Lastly, I personally welcome a shift toward sustainability. I hope we can all muster the will to move more in that direction. I look at the current global situation as an opportunity. We could use this as an opportunity to shift ‘business as usual’ into a more sustainable model. Unfortunately, I’m not the only one thinking like this. The current US presidency is using this as an opportunity to move toward a more authoritarian model. Democracy appears to be on the chopping block. I have come to believe that real change will come from the private sector, from NGOs and individuals who are willing to dedicate their lives to making positive change. Anyway…I paddle as often as possible…and let my mind wander over these topics. Eventually I stop thinking and just sink into the activity. That is part of the reason I love paddling so much…it brings joy, and why stop? Might as well paddle some miles…
Your Northwest Passage SUP crossing is more than an endurance paddling expedition. What are the drivers behind it?
So many. So many. Well…first off, the idea came as I was finishing the R2AK paddle. I was about 50 miles from the finish, on my knees, bracing against another squall…and enjoying an absolute calm inside my mind, a rare thing. I realized I was happier than I had ever been. Alone, paddling…with nobody to talk with but Ravens and eagles, whales, seals, bears and the trees at night. I listened for the water wolves at night…I loved their emotive howls. I realized I had no interest in going ‘home.’ I WAS home. I didn’t want to go back to “real” life. I wanted to keep going. So, I began thinking of where I might enjoy a similar, if not deeper, sense of commitment and solitude…for longer.
To call this endurance paddling is a bit of an oxymoron…you aren’t enduring anything if you love doing it. Even on the longest days of that paddle, I felt a deep sense of happiness and gratitude that eludes me in ‘real’ life. I paddle 72 miles one day in something like 13 hours…I pulled up onto the only sandy beach of the trip at the end of that day…and set up camp, and walked that whole beach looking at Cougar tracks and drinking in the solitude…it was a cooling salve to my soul. I look forward to those daily discoveries, thoughts, places.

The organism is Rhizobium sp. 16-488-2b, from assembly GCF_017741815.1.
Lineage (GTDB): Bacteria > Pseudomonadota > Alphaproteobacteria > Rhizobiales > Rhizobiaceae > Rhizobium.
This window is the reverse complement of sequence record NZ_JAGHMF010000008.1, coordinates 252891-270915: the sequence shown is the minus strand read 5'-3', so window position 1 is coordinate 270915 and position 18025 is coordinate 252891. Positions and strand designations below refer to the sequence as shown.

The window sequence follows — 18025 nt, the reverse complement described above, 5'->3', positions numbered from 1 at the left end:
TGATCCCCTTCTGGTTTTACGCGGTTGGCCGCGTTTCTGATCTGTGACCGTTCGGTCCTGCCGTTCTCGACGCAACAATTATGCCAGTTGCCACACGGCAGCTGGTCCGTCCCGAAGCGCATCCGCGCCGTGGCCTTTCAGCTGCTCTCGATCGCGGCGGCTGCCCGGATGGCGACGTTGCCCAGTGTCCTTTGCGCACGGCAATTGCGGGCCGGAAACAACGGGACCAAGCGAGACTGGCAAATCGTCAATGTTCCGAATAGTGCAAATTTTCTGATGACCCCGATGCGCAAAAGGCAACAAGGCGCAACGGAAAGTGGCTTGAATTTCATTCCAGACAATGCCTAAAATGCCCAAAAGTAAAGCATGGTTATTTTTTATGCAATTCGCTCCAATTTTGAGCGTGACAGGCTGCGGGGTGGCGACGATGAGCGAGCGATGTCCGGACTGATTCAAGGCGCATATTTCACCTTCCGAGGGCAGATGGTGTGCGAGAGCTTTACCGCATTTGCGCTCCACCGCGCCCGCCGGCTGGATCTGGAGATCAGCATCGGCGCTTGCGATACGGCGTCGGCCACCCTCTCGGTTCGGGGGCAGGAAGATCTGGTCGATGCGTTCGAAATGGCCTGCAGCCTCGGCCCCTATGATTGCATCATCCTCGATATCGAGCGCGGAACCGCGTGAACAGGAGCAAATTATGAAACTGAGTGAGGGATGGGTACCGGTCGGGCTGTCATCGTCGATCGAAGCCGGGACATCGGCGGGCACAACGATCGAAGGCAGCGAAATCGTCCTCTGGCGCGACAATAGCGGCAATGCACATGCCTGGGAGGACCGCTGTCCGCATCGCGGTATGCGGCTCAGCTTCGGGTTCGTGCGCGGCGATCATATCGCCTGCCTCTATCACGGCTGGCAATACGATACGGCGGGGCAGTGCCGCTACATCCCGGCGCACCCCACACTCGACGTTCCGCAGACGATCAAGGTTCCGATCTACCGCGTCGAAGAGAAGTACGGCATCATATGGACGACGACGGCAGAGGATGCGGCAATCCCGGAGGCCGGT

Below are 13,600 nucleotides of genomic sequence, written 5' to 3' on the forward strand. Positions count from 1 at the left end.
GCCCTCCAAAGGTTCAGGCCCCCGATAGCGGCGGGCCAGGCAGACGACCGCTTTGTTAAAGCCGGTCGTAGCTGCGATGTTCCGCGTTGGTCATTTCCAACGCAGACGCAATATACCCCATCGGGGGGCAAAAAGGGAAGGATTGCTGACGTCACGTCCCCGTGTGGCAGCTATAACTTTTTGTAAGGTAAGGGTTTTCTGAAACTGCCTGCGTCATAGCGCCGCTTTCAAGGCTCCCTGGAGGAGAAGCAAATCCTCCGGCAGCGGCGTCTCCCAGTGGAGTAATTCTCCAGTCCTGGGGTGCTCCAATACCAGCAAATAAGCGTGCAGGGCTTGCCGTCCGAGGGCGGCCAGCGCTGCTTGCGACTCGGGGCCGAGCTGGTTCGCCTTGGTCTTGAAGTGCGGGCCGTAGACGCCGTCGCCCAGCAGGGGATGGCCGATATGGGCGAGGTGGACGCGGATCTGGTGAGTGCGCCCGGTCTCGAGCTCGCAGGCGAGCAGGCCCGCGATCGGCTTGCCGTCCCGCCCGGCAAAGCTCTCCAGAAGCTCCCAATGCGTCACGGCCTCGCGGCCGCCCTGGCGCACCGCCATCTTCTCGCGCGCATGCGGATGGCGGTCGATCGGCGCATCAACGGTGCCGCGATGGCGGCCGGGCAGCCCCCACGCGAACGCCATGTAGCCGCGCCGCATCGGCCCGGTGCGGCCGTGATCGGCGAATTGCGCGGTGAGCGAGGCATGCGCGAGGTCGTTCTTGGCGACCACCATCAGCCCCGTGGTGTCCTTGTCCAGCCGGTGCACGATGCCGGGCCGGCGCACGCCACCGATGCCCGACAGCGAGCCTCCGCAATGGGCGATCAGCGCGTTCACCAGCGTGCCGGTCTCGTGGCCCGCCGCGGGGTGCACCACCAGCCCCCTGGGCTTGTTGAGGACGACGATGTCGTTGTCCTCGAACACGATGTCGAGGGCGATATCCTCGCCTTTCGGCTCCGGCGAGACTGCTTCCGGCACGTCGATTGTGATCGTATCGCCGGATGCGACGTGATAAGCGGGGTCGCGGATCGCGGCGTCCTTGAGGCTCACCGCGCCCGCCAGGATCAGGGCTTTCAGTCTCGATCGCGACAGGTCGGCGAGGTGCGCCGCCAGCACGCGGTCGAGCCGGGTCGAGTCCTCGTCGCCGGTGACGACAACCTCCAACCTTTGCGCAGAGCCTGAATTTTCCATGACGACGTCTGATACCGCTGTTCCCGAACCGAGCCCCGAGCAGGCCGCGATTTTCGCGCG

Also, one of the most pivotal days of that paddle was in Bella Bella. I made friends with a few Heiltsuk people…we talked about the water, connection to place, spirituality…and dreams. I found myself speaking with strangers about topics I struggle to find people in my “real” life to speak with about. They understood. Quickly and easily. Without question. In under two hours, I connected at a level I haven’t achieved over years with people at home. It caused me to think more carefully, and deeply, about connection to place…and community.
My desire to go paddle the NWP is a web of fate, passion, and a lifelong pursuit of depth. I have never felt good about repeating past efforts. The allure dies, the moment a thing is done. I wonder, how much farther…higher…faster…deeper…more fun? Where can I go next with what I just learned? The NWP paddle brings together alpinism, paddling, navigation, survival and philosophical interests into a project that I find irresistible. I’m sure my sailing skills will come in handy as well.
There is a coming up and visually stunning documentary “The Next Thing: Stand Up Paddling The Northwest Passage”. Could you tell us more about this film project?
Race to Alaska alum are family. Everyone involved with that race form the largest collection of oddballs, freaks, and wildly skilled folks from all over the globe. Anyway, I told one or two people about my plans to take another leap forward and paddle the NWP. Liv Von Oelreich soon called me and asked if I would be willing to let the R2AK film crew shoot a doc about the effort. I said yes. It is now titled ‘Unguided’.
The doc is mostly focused on the training, logistics of the paddle itself. But, also dives into stories from my childhood.
The doc will tell the tale of a surfer, skier, paddler, sailor, climber. At a deeper level, it makes clear the fact that humans are rapidly moving away from a meaningful relationship with nature. Phones, TV, computers, and pursuit of money conspire to remove us even farther from who we are. Millions of years of evolution in a natural environment have brought us to where we are…and in just a couple of generations, we have removed ourselves from that relationship. The movie features interviews with Indigenous who understand this better than anyone. Of course, lots of paddling shots…
There are recurring themes in the film of “finding the edge of our capabilities and the courage to step beyond” and the inherently human, insatiable longing for adventure and deep experiences that reconnect us with nature. Does it get lonely where you go and nobody else does? Is it difficult coming back after an adventure like your 766 mile SUP journey and plugging back into the society?